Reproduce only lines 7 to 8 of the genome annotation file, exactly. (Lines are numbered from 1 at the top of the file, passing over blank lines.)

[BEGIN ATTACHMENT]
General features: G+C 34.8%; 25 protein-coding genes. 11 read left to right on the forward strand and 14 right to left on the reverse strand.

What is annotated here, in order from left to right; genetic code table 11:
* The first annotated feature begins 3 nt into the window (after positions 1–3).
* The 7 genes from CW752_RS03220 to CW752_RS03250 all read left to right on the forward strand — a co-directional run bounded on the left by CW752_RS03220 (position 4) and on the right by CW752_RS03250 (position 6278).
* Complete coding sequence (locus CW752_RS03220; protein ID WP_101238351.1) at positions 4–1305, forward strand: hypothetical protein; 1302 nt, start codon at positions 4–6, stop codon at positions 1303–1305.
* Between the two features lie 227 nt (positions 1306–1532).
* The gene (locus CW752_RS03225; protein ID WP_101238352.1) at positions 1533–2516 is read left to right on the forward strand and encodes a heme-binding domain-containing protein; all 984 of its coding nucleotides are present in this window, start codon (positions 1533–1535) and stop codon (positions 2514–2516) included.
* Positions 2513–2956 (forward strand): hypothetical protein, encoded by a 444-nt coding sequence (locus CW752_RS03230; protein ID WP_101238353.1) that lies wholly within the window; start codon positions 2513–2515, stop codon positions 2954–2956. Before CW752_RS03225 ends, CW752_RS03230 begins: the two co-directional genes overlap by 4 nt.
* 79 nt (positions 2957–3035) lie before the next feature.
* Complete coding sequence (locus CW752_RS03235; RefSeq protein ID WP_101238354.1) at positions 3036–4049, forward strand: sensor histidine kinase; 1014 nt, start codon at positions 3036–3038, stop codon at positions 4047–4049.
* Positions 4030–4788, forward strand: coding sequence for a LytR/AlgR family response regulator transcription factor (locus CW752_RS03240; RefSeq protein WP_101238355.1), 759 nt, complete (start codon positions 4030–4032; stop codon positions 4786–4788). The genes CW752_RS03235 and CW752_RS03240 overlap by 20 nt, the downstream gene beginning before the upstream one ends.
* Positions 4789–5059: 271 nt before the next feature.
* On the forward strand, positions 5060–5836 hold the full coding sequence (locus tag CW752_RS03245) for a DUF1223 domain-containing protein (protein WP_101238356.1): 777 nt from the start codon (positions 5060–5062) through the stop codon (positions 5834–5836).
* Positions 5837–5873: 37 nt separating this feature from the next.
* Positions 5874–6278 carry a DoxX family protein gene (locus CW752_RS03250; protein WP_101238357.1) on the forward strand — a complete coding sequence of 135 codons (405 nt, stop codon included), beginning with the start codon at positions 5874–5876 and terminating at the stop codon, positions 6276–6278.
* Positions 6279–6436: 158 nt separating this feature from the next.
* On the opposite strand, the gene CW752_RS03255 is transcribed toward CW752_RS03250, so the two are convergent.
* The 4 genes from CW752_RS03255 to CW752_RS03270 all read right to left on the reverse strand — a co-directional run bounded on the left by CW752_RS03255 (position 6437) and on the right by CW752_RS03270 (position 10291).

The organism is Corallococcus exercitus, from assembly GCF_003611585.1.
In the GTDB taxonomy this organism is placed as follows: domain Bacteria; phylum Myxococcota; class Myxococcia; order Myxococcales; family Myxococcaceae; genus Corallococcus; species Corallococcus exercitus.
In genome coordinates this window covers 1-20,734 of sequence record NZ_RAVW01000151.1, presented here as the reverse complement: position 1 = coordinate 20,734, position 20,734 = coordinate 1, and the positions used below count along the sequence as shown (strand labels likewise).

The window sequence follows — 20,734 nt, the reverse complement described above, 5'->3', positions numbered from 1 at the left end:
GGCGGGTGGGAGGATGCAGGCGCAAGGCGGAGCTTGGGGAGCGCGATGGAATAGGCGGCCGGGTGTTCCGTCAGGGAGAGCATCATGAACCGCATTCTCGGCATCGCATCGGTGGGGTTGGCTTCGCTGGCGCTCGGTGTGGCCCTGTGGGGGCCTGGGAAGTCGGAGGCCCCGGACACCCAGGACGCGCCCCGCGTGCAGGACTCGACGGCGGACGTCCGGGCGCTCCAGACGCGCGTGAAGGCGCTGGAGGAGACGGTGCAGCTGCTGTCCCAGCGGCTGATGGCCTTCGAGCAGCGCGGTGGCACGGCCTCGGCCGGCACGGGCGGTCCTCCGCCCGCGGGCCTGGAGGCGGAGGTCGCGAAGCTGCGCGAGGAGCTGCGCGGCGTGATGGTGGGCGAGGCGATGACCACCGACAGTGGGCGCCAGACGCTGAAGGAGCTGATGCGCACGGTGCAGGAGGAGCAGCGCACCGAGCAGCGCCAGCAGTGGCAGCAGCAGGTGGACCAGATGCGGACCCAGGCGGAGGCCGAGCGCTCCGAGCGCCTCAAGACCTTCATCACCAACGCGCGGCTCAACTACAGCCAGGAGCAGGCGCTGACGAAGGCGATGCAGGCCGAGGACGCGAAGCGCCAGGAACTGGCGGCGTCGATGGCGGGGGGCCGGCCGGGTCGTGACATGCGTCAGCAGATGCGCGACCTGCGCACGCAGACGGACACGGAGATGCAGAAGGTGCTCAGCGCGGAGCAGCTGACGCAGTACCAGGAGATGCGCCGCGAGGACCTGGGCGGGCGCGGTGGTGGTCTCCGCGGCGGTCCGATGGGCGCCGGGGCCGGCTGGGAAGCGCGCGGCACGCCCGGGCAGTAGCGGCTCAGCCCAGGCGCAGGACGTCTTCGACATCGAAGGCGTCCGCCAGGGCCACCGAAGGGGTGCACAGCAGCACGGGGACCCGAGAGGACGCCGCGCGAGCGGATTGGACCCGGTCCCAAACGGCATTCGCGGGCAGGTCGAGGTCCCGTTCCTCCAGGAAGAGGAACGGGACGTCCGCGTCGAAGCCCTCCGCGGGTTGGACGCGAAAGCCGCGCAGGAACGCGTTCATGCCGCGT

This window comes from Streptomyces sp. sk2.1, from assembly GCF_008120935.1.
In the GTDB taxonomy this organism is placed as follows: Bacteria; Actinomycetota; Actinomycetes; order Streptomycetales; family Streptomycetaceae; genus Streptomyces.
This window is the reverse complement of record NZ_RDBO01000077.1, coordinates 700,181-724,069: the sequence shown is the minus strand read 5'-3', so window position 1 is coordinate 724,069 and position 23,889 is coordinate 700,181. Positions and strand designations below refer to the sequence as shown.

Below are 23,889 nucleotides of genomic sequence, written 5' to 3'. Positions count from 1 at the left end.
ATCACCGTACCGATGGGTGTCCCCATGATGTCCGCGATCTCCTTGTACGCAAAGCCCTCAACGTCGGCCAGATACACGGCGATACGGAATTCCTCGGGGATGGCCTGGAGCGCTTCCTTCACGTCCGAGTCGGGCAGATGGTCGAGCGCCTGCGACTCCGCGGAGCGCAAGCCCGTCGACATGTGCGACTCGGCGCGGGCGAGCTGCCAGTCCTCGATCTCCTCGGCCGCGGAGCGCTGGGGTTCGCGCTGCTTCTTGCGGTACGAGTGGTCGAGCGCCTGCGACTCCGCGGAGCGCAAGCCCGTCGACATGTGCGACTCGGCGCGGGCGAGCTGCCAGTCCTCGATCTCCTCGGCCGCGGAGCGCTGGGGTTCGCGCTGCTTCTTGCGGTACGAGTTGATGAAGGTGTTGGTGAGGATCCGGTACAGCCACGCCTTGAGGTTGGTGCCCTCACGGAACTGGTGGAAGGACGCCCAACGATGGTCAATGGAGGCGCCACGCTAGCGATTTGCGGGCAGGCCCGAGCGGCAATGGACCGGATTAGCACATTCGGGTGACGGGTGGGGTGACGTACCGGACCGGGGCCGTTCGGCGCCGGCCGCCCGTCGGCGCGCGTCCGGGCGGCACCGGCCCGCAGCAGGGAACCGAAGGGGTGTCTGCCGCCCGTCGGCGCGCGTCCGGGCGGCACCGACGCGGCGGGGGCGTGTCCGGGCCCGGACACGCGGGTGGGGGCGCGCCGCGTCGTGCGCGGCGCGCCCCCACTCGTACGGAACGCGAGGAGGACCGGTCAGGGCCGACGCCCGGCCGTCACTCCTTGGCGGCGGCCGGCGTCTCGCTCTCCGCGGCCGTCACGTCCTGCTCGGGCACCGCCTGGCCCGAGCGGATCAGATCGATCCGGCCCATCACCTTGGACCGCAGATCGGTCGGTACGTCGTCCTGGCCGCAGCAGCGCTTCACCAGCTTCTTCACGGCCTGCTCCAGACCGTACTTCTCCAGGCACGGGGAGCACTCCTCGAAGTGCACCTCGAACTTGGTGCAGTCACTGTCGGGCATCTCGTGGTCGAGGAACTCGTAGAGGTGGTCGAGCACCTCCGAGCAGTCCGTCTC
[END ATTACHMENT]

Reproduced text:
* The gene (locus CW752_RS03225; protein ID WP_101238352.1) at positions 1533–2516 is read left to right on the forward strand and encodes a heme-binding domain-containing protein; all 984 of its coding nucleotides are present in this window, start codon (positions 1533–1535) and stop codon (positions 2514–2516) included.
* Positions 2513–2956 (forward strand): hypothetical protein, encoded by a 444-nt coding sequence (locus CW752_RS03230; protein ID WP_101238353.1) that lies wholly within the window; start codon positions 2513–2515, stop codon positions 2954–2956. Before CW752_RS03225 ends, CW752_RS03230 begins: the two co-directional genes overlap by 4 nt.